China is launching a state-owned ride-hailing platform — after lifting the 18-month ban on Didi
- According to a local media report, China will launch a state-owned transportation platform that includes ride-hailing and flight services.
- Qiangguo Jiaotong, which translates literally to “The Strong Country’s Transportation,” has completed internal testing and will soon launch its ride-hailing service for the public.
- Apparently the platform has consolidated the services of dozens of ride-hailing companies and is expected to eventually gain more than 90% of the ride-hailing market.
Ride-hailing giant Didi, poster child for Beijing’s years-long crackdown on tech companies, finally got approval to resume new user registration in China this week. While the move may make it seem like regulators are loosening the reins on the country’s beleaguered tech companies, a local media report on Wednesday suggests otherwise.
Apparently, China is planning to launch a state-owned transportation platform that would include ride-hailing and flight services, a move that suggests Beijing intends to keep a tight grip on the country’s tech sector. The platform Qiangguo Jiaotong, which translates literally to “The Strong Country’s Transportation,” has said to have completed internal testing and will soon launch its ride-hailing service for the public, Beijing Daily, the Chinese Communist Party’s mouthpiece, said.
Beijing Daily also noted in its report that the platform has consolidated the services of dozens of ride-hailing companies and is expected to eventually gain more than 90% of the ride-hailing market. Nikkei Asia in a separate report stated that the platform was jointly established by Xuexi Qiangguo, a web and mobile platform set up to disseminate President Xi Jinping’s philosophy, and the Ministry of Transport.
The platform, which some thought to be competition to Didi in China, will be integrated with WeChat, Alipay and Douyin, TikTok’s Chinese version, the newspaper said. Beijing Daily also noted that the state-owned platform was set up in response to the “disorderly expansion and data security problems” within the ride-hailing industry. The platform will first provide ride-hailing services to existing Xuexi Qiangguo users.
It will also provide customized travel services for employees of key state-owned enterprises and institutions to “maximize the protection of user data security and personal privacy.” It is however still uncertain if the platform will consolidate the private apps in China such as Didi or if it will have its own ride-hailing services separately.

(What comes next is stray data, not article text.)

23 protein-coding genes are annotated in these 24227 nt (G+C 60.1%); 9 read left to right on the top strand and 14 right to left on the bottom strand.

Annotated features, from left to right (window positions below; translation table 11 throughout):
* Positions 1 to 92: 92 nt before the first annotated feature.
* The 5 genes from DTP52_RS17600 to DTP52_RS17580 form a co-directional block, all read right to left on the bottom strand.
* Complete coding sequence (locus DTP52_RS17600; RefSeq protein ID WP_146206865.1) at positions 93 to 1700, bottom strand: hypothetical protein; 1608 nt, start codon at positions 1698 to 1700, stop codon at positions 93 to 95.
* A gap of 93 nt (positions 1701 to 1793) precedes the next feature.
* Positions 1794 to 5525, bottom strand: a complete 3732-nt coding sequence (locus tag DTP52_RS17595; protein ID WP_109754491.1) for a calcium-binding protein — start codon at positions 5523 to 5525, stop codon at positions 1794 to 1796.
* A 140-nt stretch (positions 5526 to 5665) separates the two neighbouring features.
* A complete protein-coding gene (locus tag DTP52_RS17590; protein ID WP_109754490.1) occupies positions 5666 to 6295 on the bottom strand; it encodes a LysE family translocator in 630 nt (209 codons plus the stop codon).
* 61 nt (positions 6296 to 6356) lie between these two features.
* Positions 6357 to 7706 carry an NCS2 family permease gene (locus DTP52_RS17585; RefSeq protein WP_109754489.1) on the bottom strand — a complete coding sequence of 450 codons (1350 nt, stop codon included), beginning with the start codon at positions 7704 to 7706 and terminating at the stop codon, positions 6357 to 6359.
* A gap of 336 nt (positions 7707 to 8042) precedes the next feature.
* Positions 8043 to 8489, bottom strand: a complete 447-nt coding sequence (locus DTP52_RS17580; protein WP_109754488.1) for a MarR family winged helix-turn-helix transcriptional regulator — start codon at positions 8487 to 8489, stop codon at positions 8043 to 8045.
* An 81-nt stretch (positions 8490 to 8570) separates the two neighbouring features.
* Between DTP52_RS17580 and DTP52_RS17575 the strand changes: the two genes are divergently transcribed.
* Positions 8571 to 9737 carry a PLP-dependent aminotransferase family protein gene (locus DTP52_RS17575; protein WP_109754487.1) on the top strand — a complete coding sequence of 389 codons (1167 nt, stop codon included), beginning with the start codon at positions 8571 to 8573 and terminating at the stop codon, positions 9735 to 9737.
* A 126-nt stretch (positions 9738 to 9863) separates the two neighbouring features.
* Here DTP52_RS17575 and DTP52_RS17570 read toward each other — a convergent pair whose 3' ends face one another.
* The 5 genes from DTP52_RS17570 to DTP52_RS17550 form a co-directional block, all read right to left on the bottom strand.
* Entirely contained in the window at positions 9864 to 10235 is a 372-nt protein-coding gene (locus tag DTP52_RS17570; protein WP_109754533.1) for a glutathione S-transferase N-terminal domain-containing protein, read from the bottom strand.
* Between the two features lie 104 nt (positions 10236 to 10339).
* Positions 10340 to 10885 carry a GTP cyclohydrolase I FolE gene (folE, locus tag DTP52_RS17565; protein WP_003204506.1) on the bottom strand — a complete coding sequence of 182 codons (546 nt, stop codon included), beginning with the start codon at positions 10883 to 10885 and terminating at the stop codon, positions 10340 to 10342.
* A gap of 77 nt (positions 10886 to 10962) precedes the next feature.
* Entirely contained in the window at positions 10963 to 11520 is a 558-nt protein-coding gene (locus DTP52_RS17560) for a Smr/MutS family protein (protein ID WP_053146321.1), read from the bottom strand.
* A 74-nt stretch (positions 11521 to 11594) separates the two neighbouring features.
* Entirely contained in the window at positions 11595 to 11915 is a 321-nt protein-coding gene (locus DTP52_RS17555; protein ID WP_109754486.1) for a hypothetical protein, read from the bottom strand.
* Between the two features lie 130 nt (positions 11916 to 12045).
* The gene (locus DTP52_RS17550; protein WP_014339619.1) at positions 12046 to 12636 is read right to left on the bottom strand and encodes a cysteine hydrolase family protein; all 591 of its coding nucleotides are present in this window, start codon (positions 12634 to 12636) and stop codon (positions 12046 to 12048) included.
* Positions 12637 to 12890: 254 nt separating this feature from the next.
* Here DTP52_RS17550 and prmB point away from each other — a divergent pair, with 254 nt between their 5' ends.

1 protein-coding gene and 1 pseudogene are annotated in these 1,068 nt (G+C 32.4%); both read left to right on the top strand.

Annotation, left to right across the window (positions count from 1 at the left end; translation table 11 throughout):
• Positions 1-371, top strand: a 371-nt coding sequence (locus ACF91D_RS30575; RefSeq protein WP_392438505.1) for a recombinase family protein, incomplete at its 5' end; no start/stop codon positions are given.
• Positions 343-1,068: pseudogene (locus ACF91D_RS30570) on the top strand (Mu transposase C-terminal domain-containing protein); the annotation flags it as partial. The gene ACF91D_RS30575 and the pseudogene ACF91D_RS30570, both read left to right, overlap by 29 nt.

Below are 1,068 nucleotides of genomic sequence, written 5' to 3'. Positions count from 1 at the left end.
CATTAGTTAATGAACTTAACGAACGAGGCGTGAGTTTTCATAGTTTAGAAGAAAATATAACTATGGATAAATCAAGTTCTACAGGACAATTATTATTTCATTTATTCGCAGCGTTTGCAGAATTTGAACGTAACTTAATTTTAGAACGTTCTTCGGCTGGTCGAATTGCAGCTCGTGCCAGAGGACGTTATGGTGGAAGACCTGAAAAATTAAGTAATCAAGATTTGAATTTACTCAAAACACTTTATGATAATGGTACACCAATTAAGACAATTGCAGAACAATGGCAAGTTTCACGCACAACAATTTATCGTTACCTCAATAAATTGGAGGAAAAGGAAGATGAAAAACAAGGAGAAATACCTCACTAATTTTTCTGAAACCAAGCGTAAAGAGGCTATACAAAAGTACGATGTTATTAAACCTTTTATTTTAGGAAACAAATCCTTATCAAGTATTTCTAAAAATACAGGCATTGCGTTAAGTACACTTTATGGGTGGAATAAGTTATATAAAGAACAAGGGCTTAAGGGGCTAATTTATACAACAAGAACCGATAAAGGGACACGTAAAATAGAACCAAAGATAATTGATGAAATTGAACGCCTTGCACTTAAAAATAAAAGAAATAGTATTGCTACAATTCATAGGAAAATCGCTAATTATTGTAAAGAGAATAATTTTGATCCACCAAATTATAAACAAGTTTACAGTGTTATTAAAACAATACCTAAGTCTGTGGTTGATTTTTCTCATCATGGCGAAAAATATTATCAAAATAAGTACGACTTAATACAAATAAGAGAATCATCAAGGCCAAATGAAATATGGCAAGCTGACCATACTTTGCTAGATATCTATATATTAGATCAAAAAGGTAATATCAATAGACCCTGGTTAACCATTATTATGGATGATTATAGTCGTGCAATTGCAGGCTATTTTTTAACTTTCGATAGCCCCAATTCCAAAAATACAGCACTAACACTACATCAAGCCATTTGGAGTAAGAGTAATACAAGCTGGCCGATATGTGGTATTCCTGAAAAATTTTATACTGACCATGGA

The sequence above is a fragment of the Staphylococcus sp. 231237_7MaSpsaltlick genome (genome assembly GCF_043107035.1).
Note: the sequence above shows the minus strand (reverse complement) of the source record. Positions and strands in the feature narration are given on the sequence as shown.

Didi was forced to pull its app from online stores and stop registering new users by regulators in July 2021, when investigators found its user data collection to be in “serious violation” of regulations. Didi was then hit with a US$1.2 billion fine, after the cyberspace authority in China found “conclusive evidence” that the company had committed violations including illegally storing drivers’ ID information in unsecured formats, and covertly analyzing passenger details.
“For more than a year, our company has cooperated with the government’s cybersecurity review, seriously dealt with the security issues found in the review, and carried out a comprehensive rectification,” Didi said in a statement posted on its Weibo account. After Didi was fined, the country’s transport ministry announced its intention to tighten the existing rules governing how online ride-hailing firms should handle and share their data with regulators.
The new measures were essentially an update of the rules announced in 2018, this time giving the government more control over data collected by private companies. Among the renewed rulings, data generated by ride-hailing platforms can’t be used for commercial purposes and must be stored for at least two years in China, compared to six months previously.
Without regulatory authorization, that data cannot be exported or shown to outside entities without regulatory authorization. The move by the transport ministry isn’t much of a surprise, given how China has been reigning its tech firms, especially when data comes into play.
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